Menu

Brut, Demi-Sec and Other Meaningless Distinctions After 15 Days Straight of Champagne

Pictured: Veuve Clicquot, Louis Roederer, and Nicolas Feuillatte champagne bottles

It’s Champagne December, guys! I’m pursuing my dubious goal of filling my glass with champagne this month as easily as one would Coors Light.

This post is part Week 2 check-in, and part irreverent guide to making the most of your local champagne choices. After this much champagne, a bit of extra laissez-faire is necessary in my tips.

The second week has gone smoother than the first. At two weeks, I can claim the increasingly outrageous achievement of enjoying champagne each night for a solid 15 days straight. What was learned in the second week? Mostly that my original estimates were right – even after stocking my liquor cabinet quite well, my original inventory lasted me exactly halfway through the month.

This is not terrible news. I certainly exhausted some of the original choices I’d made, and had a few labels I was ready to perhaps never see again. I also had some that I could re-purchase with new appreciation, and some exorbitantly-priced labels that, after several glasses, I could lean back and think, Wait, that was it?

via GIPHY

As usual, there will be no label or brand dragging, here. My palate is entirely different than yours. Run out and find, and stick to the labels that delight you. The purpose of Champagne December is to be delighted.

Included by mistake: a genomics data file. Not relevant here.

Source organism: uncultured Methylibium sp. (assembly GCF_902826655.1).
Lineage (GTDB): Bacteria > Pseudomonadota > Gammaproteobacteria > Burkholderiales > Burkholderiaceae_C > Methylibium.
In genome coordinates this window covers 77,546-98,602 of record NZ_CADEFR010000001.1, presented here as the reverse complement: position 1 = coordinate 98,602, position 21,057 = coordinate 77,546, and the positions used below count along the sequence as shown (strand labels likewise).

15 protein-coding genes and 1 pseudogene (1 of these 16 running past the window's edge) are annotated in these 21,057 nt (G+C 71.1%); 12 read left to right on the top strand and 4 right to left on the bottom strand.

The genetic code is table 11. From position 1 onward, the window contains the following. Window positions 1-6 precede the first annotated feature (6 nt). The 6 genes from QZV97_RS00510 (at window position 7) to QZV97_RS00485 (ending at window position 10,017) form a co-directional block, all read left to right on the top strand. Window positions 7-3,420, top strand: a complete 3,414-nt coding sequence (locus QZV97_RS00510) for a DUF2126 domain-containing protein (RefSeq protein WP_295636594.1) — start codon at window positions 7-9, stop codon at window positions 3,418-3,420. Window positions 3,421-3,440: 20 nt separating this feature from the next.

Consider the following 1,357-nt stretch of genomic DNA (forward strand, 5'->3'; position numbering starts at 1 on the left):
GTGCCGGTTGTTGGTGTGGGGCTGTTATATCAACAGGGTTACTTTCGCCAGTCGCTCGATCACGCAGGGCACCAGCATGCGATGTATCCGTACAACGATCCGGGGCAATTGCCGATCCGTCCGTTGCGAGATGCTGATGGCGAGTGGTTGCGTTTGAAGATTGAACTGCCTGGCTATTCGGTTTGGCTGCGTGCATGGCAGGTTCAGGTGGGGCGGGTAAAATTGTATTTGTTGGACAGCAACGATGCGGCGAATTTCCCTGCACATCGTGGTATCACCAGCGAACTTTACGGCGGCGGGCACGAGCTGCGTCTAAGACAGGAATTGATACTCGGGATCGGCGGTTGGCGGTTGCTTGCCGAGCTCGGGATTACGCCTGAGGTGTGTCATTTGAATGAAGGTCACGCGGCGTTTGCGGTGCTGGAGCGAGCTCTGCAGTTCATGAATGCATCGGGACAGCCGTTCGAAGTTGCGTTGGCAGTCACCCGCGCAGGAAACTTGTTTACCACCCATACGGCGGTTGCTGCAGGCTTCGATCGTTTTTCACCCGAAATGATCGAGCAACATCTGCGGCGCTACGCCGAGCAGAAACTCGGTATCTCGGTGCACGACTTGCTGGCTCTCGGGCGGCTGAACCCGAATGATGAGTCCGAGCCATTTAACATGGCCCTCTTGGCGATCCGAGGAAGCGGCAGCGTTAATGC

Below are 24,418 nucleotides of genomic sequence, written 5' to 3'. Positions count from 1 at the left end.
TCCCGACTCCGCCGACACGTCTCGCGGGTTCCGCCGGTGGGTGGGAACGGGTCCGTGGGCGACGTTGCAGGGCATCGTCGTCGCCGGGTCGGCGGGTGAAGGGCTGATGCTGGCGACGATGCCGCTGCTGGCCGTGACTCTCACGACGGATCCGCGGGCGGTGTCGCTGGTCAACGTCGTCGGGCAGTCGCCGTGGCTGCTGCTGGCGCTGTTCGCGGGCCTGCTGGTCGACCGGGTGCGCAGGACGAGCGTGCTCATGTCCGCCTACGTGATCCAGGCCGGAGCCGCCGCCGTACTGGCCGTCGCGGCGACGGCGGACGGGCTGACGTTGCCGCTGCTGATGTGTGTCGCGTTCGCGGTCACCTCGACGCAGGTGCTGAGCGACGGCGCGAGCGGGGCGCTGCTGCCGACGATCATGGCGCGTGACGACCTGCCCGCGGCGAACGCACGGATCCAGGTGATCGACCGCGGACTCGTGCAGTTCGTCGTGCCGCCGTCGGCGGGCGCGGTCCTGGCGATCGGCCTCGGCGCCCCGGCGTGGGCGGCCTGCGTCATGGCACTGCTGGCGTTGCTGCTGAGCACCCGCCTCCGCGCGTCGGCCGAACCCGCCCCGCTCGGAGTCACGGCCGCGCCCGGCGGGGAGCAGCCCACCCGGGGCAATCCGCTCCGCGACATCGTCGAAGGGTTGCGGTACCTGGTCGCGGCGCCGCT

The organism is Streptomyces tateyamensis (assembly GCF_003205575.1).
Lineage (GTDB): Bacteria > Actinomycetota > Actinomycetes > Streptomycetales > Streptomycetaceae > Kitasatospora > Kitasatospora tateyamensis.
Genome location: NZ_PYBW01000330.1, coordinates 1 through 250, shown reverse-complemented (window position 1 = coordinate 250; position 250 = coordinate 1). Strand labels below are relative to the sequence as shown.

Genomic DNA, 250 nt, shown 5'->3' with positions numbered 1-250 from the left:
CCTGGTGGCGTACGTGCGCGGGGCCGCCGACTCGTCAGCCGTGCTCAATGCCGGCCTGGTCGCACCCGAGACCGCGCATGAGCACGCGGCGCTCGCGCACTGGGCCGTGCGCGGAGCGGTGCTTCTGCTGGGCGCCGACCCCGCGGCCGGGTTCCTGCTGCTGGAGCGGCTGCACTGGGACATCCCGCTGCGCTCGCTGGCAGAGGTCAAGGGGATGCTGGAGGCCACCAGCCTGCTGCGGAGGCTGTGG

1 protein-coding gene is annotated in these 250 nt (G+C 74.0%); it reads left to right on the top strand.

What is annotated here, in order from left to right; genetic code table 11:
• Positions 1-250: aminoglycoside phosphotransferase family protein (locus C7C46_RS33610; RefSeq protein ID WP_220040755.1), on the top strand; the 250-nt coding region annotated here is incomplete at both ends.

Still, if you’re finding yourself overly dismayed with the taste of champagne or other bubbly, the quickest fix may concern its dryness. Too sweet? You may want to instead try Extra Brut or Brut. A word of warning: if you’re mainly consuming American champagne or other sparkling wine produced in the low to mid-end U.S. market, even varieties labeled Brut can come off a little sweeter than their international counterparts. The higher end of the American market or French champagne may suit you better.

If in general, you find most champagne to be too dry, or mouth-puckering with not enough sweetness, yet another word of warning – the majority of modern French champagne is produced on the dry side as Brut, a journey in shifting trends that has taken more than a century. Still, you may be able to find labels in the Sec, Demi-Sec, or even Doux varieties, with a little bit of hunting.

If extensive hunting is not available or out of your pocket book range, you may want to try out popular Italian sparkling instead. Some varieties such as Moscato d’Asti or Asti Spumante can run quite sweet, indeed. If you want to stick with champagne, another quick hack may be to add a dash of simple syrup or powdered sugar to your glass – but not to your bottle! If you like to live dangerously, go ahead and try it – with the bottle in the sink, preferably, or with a few towels handy. Science is fun.

Now run off, and enjoy your weekend! As always in Champagne December, this post has been brought to you by, and under the influence of a healthy quantity of champagne. Life your best life.

 

via GIPHY

Leave a reply

Comment with Facebook

Your email address will not be published.

You may use these HTML tags and attributes:

<a href="" title=""> <abbr title=""> <acronym title=""> <b> <blockquote cite=""> <cite> <code> <del datetime=""> <em> <i> <q cite=""> <strike> <strong>